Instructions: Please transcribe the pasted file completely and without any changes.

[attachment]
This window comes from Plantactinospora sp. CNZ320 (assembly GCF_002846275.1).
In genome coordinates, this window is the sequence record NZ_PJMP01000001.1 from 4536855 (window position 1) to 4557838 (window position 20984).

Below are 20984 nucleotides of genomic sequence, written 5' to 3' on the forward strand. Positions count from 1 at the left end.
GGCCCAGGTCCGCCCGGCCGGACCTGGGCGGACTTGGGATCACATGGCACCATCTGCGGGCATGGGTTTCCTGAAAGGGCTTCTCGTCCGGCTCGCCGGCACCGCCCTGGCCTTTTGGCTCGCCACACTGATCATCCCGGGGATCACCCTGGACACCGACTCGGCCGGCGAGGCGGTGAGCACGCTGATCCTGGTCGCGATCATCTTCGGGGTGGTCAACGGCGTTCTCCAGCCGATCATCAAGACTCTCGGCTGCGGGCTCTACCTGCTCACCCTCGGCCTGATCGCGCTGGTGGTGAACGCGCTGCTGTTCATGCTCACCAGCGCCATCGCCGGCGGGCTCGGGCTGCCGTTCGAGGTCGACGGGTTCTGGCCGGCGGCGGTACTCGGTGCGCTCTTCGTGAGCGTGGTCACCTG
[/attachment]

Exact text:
This window comes from Plantactinospora sp. CNZ320 (assembly GCF_002846275.1).
In genome coordinates, this window is the sequence record NZ_PJMP01000001.1 from 4536855 (window position 1) to 4557838 (window position 20984).

Below are 20984 nucleotides of genomic sequence, written 5' to 3' on the forward strand. Positions count from 1 at the left end.
GGCCCAGGTCCGCCCGGCCGGACCTGGGCGGACTTGGGATCACATGGCACCATCTGCGGGCATGGGTTTCCTGAAAGGGCTTCTCGTCCGGCTCGCCGGCACCGCCCTGGCCTTTTGGCTCGCCACACTGATCATCCCGGGGATCACCCTGGACACCGACTCGGCCGGCGAGGCGGTGAGCACGCTGATCCTGGTCGCGATCATCTTCGGGGTGGTCAACGGCGTTCTCCAGCCGATCATCAAGACTCTCGGCTGCGGGCTCTACCTGCTCACCCTCGGCCTGATCGCGCTGGTGGTGAACGCGCTGCTGTTCATGCTCACCAGCGCCATCGCCGGCGGGCTCGGGCTGCCGTTCGAGGTCGACGGGTTCTGGCCGGCGGCGGTACTCGGTGCGCTCTTCGTGAGCGTGGTCACCTG